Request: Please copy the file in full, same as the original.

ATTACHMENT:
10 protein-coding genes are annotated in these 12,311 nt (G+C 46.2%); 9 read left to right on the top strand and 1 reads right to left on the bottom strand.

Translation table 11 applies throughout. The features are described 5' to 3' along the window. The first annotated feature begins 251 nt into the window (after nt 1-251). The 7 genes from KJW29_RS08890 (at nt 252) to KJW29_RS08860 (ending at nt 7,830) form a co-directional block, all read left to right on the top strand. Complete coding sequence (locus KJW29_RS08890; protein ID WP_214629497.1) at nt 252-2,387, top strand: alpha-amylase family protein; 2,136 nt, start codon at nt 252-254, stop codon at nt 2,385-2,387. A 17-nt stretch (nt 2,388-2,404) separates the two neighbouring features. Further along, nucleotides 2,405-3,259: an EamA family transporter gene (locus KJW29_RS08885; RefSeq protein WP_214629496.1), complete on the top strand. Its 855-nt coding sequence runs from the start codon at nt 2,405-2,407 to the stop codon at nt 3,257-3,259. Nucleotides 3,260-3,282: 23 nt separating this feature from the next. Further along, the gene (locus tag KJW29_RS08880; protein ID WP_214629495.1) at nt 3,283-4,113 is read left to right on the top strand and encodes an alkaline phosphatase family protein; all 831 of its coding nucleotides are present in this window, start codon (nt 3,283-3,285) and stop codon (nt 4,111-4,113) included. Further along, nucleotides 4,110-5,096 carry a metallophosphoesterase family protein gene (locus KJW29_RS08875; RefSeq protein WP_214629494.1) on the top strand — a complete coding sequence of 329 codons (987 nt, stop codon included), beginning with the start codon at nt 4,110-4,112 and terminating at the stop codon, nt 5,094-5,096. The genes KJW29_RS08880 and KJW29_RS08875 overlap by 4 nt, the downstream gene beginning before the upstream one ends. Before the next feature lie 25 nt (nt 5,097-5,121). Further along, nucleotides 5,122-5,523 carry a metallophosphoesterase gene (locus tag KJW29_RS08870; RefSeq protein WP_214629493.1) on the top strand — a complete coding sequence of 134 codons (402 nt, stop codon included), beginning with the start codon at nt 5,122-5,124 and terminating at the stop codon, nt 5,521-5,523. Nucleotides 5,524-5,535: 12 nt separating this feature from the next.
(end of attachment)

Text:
10 protein-coding genes are annotated in these 12,311 nt (G+C 46.2%); 9 read left to right on the top strand and 1 reads right to left on the bottom strand.

Translation table 11 applies throughout. The features are described 5' to 3' along the window. The first annotated feature begins 251 nt into the window (after nt 1-251). The 7 genes from KJW29_RS08890 (at nt 252) to KJW29_RS08860 (ending at nt 7,830) form a co-directional block, all read left to right on the top strand. Complete coding sequence (locus KJW29_RS08890; protein ID WP_214629497.1) at nt 252-2,387, top strand: alpha-amylase family protein; 2,136 nt, start codon at nt 252-254, stop codon at nt 2,385-2,387. A 17-nt stretch (nt 2,388-2,404) separates the two neighbouring features. Further along, nucleotides 2,405-3,259: an EamA family transporter gene (locus KJW29_RS08885; RefSeq protein WP_214629496.1), complete on the top strand. Its 855-nt coding sequence runs from the start codon at nt 2,405-2,407 to the stop codon at nt 3,257-3,259. Nucleotides 3,260-3,282: 23 nt separating this feature from the next. Further along, the gene (locus tag KJW29_RS08880; protein ID WP_214629495.1) at nt 3,283-4,113 is read left to right on the top strand and encodes an alkaline phosphatase family protein; all 831 of its coding nucleotides are present in this window, start codon (nt 3,283-3,285) and stop codon (nt 4,111-4,113) included. Further along, nucleotides 4,110-5,096 carry a metallophosphoesterase family protein gene (locus KJW29_RS08875; RefSeq protein WP_214629494.1) on the top strand — a complete coding sequence of 329 codons (987 nt, stop codon included), beginning with the start codon at nt 4,110-4,112 and terminating at the stop codon, nt 5,094-5,096. The genes KJW29_RS08880 and KJW29_RS08875 overlap by 4 nt, the downstream gene beginning before the upstream one ends. Before the next feature lie 25 nt (nt 5,097-5,121). Further along, nucleotides 5,122-5,523 carry a metallophosphoesterase gene (locus tag KJW29_RS08870; RefSeq protein WP_214629493.1) on the top strand — a complete coding sequence of 134 codons (402 nt, stop codon included), beginning with the start codon at nt 5,122-5,124 and terminating at the stop codon, nt 5,521-5,523. Nucleotides 5,524-5,535: 12 nt separating this feature from the next.